Wednesday, 13 January 2016
Does celebrity make you real?
This morning I spotted an email from my local theatre that was too good not to share, as it appeared to be selling off a comedian.
As you do, when I tweeted about this I included the Twitter address (handle? ID? none of them work well) of the comedian in question, Ross Noble, and I noticed that, like a fair number of famousish people, (presumably the ones that aren't rich enough to buy the person who already has, in this case, @rossnoble) he has resorted to putting 'real' in front of his name, making him @realrossnoble.
There are plenty of others - David Mitchell (the comedian, not the novelist) is @RealDMitchell, for instance. I assume this has happened because someone else called Ross Noble, David Mitchell (still not the novelist) etc. has already snapped up the simple form, like my @brianclegg.
It's fine, obviously, to modify your name to be both memorable and still clearly like to your name - much better, certainly than @rossnoble99 or @nobleross. But I do wonder if stars of stage and screen are the best people to apply the word 'real' to themselves? It's not that I'm suggesting that they are fictional, but my suspicion is that they have a weaker grasp on reality than most of us (with the exception of politicians and royalty of course (I wonder who has @realqueen?)).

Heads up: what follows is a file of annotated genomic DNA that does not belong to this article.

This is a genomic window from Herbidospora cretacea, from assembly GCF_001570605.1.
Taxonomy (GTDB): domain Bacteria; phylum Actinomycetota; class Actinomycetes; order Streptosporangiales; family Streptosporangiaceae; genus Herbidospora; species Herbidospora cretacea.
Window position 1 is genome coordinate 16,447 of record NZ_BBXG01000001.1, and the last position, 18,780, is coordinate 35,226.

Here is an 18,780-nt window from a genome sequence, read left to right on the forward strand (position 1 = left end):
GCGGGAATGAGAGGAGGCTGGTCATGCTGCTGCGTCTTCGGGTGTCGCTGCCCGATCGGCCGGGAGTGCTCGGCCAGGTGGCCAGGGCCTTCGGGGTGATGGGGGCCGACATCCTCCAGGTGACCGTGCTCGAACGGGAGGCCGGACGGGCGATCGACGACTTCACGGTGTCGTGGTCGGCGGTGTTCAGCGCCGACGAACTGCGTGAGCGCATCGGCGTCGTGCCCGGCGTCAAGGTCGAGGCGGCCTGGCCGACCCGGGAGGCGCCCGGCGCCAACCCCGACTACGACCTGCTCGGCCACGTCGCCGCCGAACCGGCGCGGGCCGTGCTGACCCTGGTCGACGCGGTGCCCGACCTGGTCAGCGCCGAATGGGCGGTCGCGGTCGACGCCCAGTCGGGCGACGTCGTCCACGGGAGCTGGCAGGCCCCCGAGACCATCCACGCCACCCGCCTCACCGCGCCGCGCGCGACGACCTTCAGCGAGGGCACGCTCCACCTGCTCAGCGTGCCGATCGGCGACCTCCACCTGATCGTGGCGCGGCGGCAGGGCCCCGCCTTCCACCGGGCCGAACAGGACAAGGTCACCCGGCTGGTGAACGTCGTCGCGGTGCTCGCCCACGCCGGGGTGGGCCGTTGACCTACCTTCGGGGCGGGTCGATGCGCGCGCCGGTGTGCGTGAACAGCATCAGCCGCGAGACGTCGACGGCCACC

So perhaps celebrities should consider an alternative to the 'real' prefix. How about @unrealrossnoble or @famousrossnoble or just plain @rossnobleyouveheardof. That way, they wouldn't be making unnatural claims.